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Heavy lifting, shift work could affect women’s fertility: study

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Boston – Women whose jobs require heavy lifting or shift work may experience decreased fertility levels, according to a study from the Harvard T.H. Chan School of Public Health.

Researchers analyzed nearly 500 women who sought infertility treatment at Massachusetts General Hospital from 2004 to 2015. Women who reported lifting or moving heavy objects as part of their jobs had 8.8 percent fewer total eggs and 14.1 percent fewer mature eggs compared to women who reported no such lifting. Meanwhile, women who worked non-daytime schedules also had fewer eggs, the researchers said. The link was especially strong among women who were overweight, obese or at least 37 years old.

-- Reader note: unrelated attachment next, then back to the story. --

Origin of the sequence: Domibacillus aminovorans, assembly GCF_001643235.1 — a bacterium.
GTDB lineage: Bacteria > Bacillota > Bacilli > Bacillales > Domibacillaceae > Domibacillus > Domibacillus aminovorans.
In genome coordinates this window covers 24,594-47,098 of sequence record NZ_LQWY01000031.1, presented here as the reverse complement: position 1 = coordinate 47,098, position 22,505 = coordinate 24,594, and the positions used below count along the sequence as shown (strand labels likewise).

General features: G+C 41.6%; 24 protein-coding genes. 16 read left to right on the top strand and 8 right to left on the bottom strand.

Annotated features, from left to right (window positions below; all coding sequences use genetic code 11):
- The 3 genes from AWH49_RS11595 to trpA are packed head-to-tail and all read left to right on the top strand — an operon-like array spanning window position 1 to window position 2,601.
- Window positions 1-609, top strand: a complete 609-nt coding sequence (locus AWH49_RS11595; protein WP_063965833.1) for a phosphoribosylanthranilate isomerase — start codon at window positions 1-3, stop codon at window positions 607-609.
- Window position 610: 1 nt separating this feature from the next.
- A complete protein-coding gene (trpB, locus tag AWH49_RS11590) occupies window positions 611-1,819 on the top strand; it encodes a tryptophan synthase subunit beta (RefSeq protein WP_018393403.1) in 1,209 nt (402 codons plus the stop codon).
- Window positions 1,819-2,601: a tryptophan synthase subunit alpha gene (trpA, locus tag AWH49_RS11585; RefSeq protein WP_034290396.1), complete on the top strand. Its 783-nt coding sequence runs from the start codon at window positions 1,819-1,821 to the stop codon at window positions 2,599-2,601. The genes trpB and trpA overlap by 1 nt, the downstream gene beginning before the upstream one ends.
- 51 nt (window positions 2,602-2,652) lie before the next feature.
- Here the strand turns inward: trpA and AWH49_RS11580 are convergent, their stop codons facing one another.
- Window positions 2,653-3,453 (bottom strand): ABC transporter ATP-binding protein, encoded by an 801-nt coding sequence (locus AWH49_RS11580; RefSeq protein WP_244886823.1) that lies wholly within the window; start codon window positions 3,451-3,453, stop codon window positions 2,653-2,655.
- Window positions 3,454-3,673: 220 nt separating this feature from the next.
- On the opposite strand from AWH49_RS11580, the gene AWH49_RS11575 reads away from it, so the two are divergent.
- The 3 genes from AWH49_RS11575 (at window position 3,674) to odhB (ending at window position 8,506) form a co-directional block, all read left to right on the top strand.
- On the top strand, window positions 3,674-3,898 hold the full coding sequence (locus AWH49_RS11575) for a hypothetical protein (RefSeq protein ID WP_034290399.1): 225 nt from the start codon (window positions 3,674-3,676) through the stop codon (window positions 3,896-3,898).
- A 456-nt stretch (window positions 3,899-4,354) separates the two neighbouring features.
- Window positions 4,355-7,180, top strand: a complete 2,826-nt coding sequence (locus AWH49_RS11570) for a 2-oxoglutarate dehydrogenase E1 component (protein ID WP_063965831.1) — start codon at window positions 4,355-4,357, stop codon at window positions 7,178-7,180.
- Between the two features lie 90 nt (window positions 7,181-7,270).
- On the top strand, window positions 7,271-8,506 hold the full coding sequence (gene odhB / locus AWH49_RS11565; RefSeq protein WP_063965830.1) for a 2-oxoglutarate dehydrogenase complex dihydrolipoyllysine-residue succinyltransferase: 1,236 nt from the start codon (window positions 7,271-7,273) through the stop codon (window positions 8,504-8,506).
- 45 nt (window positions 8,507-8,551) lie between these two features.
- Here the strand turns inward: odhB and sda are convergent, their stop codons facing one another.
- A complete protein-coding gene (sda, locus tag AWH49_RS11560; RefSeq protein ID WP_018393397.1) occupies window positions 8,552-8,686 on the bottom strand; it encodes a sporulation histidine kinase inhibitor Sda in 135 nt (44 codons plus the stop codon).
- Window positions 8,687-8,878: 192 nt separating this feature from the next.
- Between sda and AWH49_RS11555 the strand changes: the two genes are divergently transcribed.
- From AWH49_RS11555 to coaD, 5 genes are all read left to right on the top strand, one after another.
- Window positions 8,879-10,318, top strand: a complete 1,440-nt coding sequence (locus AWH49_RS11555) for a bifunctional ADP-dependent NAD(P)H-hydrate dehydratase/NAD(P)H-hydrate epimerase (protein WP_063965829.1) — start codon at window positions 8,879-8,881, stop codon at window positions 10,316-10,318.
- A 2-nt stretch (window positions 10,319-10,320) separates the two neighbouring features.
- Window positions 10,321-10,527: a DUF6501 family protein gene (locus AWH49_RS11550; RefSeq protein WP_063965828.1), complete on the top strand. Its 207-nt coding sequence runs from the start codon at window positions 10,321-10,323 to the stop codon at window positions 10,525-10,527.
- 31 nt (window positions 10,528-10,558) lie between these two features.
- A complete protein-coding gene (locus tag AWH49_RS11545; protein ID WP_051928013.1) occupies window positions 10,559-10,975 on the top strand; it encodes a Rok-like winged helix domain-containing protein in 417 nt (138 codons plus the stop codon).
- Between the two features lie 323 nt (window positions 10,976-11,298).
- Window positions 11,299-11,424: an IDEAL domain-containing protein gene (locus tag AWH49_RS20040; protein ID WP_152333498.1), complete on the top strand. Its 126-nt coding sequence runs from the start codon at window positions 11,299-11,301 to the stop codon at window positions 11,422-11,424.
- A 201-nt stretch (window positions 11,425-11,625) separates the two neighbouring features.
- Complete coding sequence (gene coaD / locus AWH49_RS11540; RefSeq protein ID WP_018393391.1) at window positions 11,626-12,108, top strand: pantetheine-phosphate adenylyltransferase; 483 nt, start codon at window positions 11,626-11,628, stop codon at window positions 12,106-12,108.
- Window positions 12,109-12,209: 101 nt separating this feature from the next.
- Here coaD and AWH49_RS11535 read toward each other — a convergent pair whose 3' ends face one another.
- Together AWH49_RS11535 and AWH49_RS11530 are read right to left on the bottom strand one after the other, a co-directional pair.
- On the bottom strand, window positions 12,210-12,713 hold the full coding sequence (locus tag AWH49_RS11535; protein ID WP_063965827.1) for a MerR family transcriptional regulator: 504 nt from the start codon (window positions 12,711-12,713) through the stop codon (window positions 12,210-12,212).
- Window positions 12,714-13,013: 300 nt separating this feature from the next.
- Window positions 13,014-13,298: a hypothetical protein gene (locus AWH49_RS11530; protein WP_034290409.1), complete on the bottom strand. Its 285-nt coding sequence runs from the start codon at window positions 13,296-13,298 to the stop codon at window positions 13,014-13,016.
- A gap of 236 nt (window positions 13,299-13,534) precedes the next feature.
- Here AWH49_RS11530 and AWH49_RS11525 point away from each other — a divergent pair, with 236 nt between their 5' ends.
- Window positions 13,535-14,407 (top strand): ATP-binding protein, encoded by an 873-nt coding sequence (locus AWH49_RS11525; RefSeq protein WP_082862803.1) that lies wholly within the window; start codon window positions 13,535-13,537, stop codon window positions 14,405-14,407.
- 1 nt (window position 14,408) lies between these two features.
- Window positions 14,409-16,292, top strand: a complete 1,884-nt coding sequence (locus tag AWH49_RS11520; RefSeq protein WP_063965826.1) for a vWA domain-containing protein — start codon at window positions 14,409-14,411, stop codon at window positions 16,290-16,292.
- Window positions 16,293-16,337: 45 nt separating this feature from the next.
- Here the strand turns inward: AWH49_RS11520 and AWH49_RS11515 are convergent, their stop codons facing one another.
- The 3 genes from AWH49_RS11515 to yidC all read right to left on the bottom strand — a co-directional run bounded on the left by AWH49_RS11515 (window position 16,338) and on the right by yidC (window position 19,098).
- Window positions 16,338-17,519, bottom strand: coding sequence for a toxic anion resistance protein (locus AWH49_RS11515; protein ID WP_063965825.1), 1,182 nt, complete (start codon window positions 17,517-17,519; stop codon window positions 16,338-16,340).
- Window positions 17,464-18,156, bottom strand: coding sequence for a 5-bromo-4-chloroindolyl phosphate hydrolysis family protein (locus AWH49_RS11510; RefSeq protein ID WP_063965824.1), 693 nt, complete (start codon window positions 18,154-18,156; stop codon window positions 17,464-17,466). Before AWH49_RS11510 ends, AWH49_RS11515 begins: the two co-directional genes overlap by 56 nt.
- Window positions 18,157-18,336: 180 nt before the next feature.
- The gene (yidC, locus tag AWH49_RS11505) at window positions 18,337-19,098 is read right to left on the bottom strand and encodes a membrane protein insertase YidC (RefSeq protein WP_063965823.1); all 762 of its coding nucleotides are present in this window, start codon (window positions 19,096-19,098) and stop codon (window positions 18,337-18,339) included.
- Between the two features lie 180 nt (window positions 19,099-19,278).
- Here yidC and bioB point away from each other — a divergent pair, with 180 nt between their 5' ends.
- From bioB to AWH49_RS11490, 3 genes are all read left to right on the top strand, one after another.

Doctors do not yet understand why heavy lifting could affect egg quality, researchers said. However, the link between shift work and egg quality could have to do with circadian rhythm disruption.

“Our study suggests that women who are planning pregnancy should be cognizant of the potential negative impacts that non-day shift and heavy lifting could have on their reproductive health,” lead author Lidia Minguez-Alarcon, research fellow in Harvard’s Department of Environmental Health, said in a press release.

The study was published online Feb. 7 in the journal Occupational and Environmental Medicine.

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